Study Shows What People Fish For and Where
Bass and trout fishing are the focus of two reports developed by the U.S. Fish and Wildlife Service. “Black Bass Fishing in the U.S.” and “Trout Fishing in the U.S.” include information on demographic characteristics of bass and trout anglers as well as participation levels and how they compare with other freshwater fishing statistics.
The new reports highlight information specifically related to bass and trout fishing. This information is compared to the number of anglers who participated in any type of freshwater fishing; how many days they spent angling; and their age, gender, and education and income levels. The reports also include breakdowns of anglers by geographic region and population density. All data in the bass and trout reports represent freshwater anglers sixteen and older in the United States.
Black bass (including largemouth, smallmouth, and spotted bass) appealed to more anglers than any other fish the survey covered. Of the 30 million freshwater anglers in the United States, 12.9 million, or 43 percent, fished for bass. Overall patterns show bass anglers tend to be male, have above average incomes, and live in southern and urban areas.
More than 9 million, or 30 percent, of freshwater anglers fished for trout. Patterns for trout anglers show they also tend to be male, have above average incomes, and most often live in the western or northeastern regions of the country.
Eighty percent of bass anglers and 77 percent of trout anglers were male. For freshwater fishing overall, 8.4 million women fished, representing 27 percent of all anglers.
Anglers fished for bass on more than 158 million days for an average of 12 days, while trout anglers fished on more than 81 million days for an average of 9 days. This means bass were sought on 37 percent of all freshwater fishing days and trout on 19 percent.
Bass fishing was most popular in Florida, Maryland, Oklahoma, Rhode Island, Massachusetts, and Delaware. In the South, bass fishing is pursued most often in Alabama, Arkansas, Louisiana, North Carolina, and Texas. Trout fishing was most favored in Colorado, Idaho, Montana, Utah, and Wyoming.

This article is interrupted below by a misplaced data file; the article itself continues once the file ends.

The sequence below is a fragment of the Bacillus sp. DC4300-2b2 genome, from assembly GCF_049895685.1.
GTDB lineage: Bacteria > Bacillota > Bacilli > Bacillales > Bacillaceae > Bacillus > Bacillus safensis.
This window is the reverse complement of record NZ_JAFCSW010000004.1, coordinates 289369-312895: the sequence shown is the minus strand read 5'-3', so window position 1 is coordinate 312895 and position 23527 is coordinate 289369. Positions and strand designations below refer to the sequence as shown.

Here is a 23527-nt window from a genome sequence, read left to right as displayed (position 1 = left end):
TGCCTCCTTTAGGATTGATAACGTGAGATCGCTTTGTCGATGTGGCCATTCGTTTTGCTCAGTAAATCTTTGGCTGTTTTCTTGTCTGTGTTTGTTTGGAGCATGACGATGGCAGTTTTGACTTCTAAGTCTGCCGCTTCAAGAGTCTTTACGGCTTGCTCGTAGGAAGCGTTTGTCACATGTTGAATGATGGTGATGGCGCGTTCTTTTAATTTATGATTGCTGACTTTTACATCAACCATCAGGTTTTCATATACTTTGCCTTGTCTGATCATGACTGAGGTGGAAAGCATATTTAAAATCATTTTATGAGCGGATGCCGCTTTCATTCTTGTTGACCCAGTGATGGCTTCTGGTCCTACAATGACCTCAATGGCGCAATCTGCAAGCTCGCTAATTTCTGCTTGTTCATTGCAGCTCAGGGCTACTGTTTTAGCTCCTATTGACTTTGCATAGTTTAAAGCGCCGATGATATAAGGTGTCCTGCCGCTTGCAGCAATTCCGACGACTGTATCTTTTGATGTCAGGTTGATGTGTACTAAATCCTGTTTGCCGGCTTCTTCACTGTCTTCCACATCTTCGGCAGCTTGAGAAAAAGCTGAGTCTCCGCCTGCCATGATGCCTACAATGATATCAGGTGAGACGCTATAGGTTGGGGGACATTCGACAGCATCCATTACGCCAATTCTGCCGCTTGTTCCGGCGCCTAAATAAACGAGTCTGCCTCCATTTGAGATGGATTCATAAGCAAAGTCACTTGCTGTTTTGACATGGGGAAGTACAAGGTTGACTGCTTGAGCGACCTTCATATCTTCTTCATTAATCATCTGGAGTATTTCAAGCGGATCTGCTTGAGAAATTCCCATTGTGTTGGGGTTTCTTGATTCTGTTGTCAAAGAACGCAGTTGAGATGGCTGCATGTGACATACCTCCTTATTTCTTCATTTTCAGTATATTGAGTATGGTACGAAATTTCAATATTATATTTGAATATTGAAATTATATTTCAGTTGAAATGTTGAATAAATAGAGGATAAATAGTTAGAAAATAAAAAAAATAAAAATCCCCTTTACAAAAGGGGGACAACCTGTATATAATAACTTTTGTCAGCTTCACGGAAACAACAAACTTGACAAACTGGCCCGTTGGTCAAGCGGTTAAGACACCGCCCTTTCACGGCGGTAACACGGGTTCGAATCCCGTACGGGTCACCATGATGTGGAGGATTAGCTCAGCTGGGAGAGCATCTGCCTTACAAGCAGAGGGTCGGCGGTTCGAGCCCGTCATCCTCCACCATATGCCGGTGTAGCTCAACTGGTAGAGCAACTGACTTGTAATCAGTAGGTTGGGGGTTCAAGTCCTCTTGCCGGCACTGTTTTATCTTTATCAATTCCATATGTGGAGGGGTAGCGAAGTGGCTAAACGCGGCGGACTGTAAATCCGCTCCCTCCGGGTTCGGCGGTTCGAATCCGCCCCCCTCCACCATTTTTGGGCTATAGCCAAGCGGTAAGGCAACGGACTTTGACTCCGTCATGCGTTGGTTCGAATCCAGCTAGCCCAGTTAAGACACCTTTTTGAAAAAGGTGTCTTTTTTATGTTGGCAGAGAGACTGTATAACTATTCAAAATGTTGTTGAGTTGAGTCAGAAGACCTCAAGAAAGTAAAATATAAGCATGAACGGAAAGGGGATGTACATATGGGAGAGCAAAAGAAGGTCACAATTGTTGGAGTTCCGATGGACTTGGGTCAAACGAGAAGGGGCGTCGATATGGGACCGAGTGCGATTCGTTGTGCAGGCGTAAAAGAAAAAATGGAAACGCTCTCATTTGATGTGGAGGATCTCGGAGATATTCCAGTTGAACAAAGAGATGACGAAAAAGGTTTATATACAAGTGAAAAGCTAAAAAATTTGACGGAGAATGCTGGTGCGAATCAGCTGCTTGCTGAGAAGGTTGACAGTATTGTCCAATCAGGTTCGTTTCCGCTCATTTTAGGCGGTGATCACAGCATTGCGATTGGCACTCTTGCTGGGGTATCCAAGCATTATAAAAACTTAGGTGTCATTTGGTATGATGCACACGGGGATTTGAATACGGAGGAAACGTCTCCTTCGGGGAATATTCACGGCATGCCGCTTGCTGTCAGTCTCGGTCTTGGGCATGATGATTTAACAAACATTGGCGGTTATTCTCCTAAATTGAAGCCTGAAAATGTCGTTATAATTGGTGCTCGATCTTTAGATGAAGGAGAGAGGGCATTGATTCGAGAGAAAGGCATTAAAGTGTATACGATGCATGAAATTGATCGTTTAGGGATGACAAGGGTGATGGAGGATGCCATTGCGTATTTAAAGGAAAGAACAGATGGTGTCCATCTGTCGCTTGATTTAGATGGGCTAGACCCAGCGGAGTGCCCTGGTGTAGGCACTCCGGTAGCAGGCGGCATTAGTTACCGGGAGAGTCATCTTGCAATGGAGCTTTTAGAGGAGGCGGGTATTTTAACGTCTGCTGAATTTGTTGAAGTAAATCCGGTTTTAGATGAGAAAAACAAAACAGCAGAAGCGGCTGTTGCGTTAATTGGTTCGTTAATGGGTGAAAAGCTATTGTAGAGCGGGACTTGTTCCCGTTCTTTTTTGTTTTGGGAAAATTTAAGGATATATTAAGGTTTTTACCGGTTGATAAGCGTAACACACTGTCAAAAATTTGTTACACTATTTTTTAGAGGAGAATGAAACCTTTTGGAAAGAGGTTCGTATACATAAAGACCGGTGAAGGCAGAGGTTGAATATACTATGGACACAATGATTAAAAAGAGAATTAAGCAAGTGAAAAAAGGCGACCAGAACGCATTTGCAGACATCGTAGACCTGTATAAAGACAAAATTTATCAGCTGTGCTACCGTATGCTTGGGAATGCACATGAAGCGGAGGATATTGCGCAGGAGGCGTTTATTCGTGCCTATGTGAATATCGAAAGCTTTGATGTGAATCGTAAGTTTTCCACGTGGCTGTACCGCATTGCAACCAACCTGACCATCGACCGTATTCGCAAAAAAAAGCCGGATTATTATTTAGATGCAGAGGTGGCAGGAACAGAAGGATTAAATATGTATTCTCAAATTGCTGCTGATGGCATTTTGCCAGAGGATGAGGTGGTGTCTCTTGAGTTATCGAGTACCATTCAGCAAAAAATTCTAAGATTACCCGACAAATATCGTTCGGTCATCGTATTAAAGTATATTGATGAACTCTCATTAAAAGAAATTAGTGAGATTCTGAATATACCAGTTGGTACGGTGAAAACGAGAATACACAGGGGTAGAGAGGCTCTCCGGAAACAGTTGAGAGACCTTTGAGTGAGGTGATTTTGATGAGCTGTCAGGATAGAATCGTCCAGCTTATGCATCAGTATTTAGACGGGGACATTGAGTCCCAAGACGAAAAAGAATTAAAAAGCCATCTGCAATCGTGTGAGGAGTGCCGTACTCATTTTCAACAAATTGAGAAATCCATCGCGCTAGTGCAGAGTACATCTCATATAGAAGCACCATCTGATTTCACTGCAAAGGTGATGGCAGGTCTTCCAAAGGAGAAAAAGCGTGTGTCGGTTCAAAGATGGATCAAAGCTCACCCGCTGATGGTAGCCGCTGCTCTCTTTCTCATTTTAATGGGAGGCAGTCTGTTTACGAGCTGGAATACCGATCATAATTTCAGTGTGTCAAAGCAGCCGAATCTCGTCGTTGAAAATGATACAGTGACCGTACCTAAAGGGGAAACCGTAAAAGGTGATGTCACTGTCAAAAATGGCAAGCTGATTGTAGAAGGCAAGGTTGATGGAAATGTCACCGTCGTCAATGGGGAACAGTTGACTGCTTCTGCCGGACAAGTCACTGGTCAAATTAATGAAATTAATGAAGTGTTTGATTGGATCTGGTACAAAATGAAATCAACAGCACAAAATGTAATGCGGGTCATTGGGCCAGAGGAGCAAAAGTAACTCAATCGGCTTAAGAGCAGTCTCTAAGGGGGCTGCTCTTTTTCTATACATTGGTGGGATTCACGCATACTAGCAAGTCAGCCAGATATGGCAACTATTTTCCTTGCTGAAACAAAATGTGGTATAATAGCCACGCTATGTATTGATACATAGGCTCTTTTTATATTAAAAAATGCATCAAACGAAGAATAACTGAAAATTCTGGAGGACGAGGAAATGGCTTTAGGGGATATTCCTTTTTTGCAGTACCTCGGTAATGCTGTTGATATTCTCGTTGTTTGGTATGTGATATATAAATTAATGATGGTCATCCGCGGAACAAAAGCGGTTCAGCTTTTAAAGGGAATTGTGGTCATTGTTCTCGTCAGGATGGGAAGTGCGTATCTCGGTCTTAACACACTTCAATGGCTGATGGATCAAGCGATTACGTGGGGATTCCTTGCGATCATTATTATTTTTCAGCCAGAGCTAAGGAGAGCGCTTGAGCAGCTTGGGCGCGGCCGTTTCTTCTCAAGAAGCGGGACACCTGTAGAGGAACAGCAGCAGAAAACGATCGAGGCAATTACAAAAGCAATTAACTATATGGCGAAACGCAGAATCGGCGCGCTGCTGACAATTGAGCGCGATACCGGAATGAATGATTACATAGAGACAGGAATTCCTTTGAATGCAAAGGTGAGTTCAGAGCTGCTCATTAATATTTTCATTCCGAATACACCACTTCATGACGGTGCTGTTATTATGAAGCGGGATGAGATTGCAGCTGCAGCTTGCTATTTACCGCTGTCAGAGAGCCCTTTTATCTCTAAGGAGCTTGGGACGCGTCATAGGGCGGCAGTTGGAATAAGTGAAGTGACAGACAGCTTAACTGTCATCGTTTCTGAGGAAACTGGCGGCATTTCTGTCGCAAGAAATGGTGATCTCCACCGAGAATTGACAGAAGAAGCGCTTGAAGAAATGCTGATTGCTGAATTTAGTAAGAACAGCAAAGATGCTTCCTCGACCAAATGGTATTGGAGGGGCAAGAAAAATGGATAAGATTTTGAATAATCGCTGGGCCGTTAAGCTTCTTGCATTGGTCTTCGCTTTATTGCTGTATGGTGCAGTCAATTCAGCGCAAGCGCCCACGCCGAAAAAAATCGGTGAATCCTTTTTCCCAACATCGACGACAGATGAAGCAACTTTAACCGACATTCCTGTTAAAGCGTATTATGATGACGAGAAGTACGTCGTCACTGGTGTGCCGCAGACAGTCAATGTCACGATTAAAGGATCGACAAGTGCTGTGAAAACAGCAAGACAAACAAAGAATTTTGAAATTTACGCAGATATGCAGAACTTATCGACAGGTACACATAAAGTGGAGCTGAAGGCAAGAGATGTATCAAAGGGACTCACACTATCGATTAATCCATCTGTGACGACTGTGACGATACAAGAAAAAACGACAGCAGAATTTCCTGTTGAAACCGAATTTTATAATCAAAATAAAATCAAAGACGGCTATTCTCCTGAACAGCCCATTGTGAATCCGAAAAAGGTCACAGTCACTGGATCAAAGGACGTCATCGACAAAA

Bass and trout anglers’ participation rates increased with their education levels. Anglers with up to eleven years of education participated in bass fishing at a rate of 37 percent; those with twelve years of education, 43 percent; those with one to three years of college education, 45 percent; and those with four or more years of college, 45 percent. For trout fishing, anglers with up to eleven years of education participated at a rate of 23 percent; those with twelve years of education, 23 percent; those with one to three years of college education, 34 percent; and those with at least four years of college, 35 percent.
Overall, freshwater anglers had higher annual incomes than the national average of about $30,000. Fifty-four percent of bass anglers and 55 percent of trout anglers came from households with incomes above the national average.
The participation rate of freshwater anglers in bass fishing was highest for the $25,000 to $29,900 income bracket (46 percent), while the highest participation rate for trout fishing was in the $75,000 or more income category (39 percent).